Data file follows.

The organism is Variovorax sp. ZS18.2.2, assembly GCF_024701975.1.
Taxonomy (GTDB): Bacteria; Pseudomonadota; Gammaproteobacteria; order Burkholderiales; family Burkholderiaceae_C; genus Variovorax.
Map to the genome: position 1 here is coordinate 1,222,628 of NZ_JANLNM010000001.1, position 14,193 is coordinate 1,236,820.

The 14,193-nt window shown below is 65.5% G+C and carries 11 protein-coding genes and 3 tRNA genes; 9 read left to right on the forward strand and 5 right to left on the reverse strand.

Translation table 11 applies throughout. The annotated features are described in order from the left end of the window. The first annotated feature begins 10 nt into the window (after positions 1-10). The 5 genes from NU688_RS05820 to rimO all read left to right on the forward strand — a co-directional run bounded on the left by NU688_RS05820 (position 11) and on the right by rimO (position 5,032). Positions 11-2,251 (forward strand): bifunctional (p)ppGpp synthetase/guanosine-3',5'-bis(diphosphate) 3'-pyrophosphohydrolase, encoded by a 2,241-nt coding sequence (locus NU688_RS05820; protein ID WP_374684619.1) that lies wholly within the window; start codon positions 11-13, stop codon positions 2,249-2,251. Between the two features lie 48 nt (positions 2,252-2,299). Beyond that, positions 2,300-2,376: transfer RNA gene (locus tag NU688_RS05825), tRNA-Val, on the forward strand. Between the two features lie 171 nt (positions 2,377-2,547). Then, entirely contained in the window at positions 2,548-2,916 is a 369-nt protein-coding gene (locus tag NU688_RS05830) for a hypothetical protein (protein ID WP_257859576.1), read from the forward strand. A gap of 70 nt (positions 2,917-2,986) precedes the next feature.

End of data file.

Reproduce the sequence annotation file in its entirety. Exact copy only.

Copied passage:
The organism is Variovorax sp. ZS18.2.2, assembly GCF_024701975.1.
Taxonomy (GTDB): Bacteria; Pseudomonadota; Gammaproteobacteria; order Burkholderiales; family Burkholderiaceae_C; genus Variovorax.
Map to the genome: position 1 here is coordinate 1,222,628 of NZ_JANLNM010000001.1, position 14,193 is coordinate 1,236,820.

The 14,193-nt window shown below is 65.5% G+C and carries 11 protein-coding genes and 3 tRNA genes; 9 read left to right on the forward strand and 5 right to left on the reverse strand.

Translation table 11 applies throughout. The annotated features are described in order from the left end of the window. The first annotated feature begins 10 nt into the window (after positions 1-10). The 5 genes from NU688_RS05820 to rimO all read left to right on the forward strand — a co-directional run bounded on the left by NU688_RS05820 (position 11) and on the right by rimO (position 5,032). Positions 11-2,251 (forward strand): bifunctional (p)ppGpp synthetase/guanosine-3',5'-bis(diphosphate) 3'-pyrophosphohydrolase, encoded by a 2,241-nt coding sequence (locus NU688_RS05820; protein ID WP_374684619.1) that lies wholly within the window; start codon positions 11-13, stop codon positions 2,249-2,251. Between the two features lie 48 nt (positions 2,252-2,299). Beyond that, positions 2,300-2,376: transfer RNA gene (locus tag NU688_RS05825), tRNA-Val, on the forward strand. Between the two features lie 171 nt (positions 2,377-2,547). Then, entirely contained in the window at positions 2,548-2,916 is a 369-nt protein-coding gene (locus tag NU688_RS05830) for a hypothetical protein (protein ID WP_257859576.1), read from the forward strand. A gap of 70 nt (positions 2,917-2,986) precedes the next feature.